I am currently working on a history of Poland and the Baltics during the First World War and the interwar period, which focuses on the impact of occupation and revolution on the specifics of statehood in the region. I am particularly interested in the interplay between imperial normative frameworks, that continued to be a powerful force, and territorial politics implemented in the nation states.
My past research includes a doctoral thesis on anti-Semitism in Lithuania before World War I, which focussed on anti-Jewish violence and strategies to “emancipate” the peasants from Jewish merchants. I am also involved in the following projects:
- ‘Hinterlands and Hypertrophies. Assessments of the “Viability” of Empires and Nation-States in Central and Eastern Europe, 1900 – 1930's’ (as principal investigator). Together with Dr Jonathan Gumz, I analyse the origins, development and impact of the concept of “viability” and its practice in early 20th century Central and Eastern Europe. The project is thus meant to establish a starting point for a historiography of modern state assessment and its practitioners. Viewing a state through the lens of “viability” (from German: Lebensfähigkeit, literal translation “the ability to live”) meant interpreting it as a living organism – be it in the form of the allegedly overstretched and disaggregating Habsburg and Romanov Empires, of hydrocephalic post-war Austria, of incoherent post-partition Poland or of acephalic Lithuania. Our project investigates how the circulation of knowledge and practices associated with “viability” lent the concept a dynamic character that changed over time. The project is funded by an AHRC Early Career Standard Research Grant for a time period of 24 months, starting in September 2017.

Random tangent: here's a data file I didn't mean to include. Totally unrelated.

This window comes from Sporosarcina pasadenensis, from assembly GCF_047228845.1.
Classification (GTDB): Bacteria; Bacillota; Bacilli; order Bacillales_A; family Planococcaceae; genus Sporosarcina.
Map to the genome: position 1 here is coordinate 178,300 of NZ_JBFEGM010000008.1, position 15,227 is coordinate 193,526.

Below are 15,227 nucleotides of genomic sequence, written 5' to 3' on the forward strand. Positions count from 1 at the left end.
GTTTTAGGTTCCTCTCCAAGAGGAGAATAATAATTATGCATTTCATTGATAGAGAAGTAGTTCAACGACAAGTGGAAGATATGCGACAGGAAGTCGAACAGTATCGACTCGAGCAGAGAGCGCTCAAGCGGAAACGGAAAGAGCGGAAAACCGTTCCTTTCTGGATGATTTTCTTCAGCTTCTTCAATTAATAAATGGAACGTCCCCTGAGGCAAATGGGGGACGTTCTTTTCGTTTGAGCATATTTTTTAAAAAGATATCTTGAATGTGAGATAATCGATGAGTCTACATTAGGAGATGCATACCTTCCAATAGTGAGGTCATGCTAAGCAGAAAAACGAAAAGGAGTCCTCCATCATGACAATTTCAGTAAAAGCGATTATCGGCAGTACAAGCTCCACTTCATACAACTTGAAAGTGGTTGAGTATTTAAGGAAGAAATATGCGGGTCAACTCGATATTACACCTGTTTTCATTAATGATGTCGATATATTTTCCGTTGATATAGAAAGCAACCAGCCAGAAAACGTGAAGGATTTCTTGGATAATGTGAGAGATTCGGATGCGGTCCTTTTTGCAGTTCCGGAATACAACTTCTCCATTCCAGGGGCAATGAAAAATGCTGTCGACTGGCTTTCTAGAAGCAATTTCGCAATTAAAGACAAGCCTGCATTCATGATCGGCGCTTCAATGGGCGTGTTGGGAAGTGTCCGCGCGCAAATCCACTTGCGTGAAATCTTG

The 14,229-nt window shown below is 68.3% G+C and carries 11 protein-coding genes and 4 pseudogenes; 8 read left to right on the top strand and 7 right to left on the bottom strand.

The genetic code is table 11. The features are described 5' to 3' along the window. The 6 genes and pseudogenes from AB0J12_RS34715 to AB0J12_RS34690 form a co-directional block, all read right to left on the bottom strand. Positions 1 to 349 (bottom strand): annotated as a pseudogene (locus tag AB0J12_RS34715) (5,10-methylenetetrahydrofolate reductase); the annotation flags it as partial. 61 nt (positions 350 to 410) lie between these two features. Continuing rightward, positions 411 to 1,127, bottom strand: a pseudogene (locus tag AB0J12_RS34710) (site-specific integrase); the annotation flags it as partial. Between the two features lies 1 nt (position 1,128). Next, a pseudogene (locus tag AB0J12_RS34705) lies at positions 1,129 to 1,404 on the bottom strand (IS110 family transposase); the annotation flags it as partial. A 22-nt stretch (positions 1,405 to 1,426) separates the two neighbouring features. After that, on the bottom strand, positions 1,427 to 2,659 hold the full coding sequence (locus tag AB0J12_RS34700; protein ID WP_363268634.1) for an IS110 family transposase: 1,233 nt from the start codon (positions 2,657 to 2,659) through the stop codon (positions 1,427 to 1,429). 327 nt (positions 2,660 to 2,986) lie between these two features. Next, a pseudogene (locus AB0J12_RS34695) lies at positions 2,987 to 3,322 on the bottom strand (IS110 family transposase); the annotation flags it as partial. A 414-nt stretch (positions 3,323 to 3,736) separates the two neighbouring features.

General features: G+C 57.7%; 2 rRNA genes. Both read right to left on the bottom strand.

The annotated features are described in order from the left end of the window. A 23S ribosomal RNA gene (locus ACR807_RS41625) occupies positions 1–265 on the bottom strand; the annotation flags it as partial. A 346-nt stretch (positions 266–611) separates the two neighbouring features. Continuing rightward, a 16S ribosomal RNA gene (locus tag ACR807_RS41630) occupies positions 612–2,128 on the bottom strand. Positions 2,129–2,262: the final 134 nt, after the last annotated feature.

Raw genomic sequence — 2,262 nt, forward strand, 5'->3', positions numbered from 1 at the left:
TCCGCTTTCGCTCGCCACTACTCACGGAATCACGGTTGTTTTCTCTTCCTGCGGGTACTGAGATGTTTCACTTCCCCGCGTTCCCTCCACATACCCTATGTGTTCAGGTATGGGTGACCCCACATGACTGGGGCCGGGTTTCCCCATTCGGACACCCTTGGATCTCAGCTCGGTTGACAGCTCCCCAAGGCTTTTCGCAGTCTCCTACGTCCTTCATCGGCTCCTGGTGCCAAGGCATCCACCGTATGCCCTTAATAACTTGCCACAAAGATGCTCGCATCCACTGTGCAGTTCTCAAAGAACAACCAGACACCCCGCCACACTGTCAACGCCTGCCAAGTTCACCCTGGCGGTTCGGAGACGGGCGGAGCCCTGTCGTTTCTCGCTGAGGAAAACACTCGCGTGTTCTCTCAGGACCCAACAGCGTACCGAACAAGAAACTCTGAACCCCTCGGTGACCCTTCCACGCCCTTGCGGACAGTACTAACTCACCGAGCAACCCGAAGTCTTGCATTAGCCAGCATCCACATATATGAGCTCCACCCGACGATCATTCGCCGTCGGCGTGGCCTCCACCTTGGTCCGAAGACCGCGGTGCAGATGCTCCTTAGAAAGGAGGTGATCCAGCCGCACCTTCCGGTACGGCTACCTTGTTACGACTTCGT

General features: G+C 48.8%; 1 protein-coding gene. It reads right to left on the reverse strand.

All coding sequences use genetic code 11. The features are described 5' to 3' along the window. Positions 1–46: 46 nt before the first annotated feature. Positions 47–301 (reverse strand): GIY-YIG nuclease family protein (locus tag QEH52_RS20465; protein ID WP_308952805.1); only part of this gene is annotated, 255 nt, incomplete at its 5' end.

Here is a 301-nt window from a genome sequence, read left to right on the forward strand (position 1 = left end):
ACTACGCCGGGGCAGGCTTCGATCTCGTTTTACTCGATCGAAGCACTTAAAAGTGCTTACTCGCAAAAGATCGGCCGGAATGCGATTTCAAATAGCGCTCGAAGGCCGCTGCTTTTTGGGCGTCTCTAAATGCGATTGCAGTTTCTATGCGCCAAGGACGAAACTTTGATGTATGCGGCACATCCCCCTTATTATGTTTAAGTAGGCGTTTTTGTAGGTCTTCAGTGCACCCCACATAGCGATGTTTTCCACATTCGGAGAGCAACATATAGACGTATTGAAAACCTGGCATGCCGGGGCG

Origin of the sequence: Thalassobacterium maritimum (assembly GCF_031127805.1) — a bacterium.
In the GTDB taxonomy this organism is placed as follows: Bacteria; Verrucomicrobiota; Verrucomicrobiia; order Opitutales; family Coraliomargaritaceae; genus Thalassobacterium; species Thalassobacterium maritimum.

‘The Fight against the Traffic in Women and Children in Interwar Poland’ (as principal investigator). This project retraces the networks of Polish anti-trafficking organisations and their connection to local and regional practitioners, such as the Polish Women’s police as well as railway and port missions. It focuses on how far Polish campaigns were shaped, facilitated or hampered by international efforts and how far they in turn shaped international policies, especially concerning the control of prostitution and of the movement of women. The research for this project is funded by the Thyssen Foundation and carried out by Dr Jasmin Nithammer.
Recently concluded research projects:
- ‘Practices and Perceptions of Property Redistribution in Poland and the Baltic States, 1917 – 1934’ (as principal investigator). This project looks at the development of property distribution and its connection with state building in the former borderlands of the German and Russian empires following WWI – specifically Poland, Latvia, Lithuania and Estonia. The project is funded with a British Academy Small Research Grant for the time period April 2015 – March 2017.
- ‘Borders, Maps and Congresses. The New Order of East Central Europe from the Legacy of the Empires, 1917 – 1923.’ This project, which was co-ordinated by the European University Viadrina in Frankfurt/Oder, looked at the interplay of international diplomacy, practices of rule and spatial imaginaries in the drawing of borders after the First World War. The project ran from 2013 to 2016 and was funded by Viadrina University.
- ‘Population displacement and its political and cultural heritage in 20th century Lithuania’ (Gyventojų dislokacija ir jos politinis bei kultūrinis palikimas XX amžiaus Lietuvoje). This project, which was co-ordinated by the University of Vilnius, examined the impact of displacement, refugee crises and deportations on Lithuanian society across the 20th century. The project, which was funded by the European Structural Fund, started in 2013 and concluded in 2015.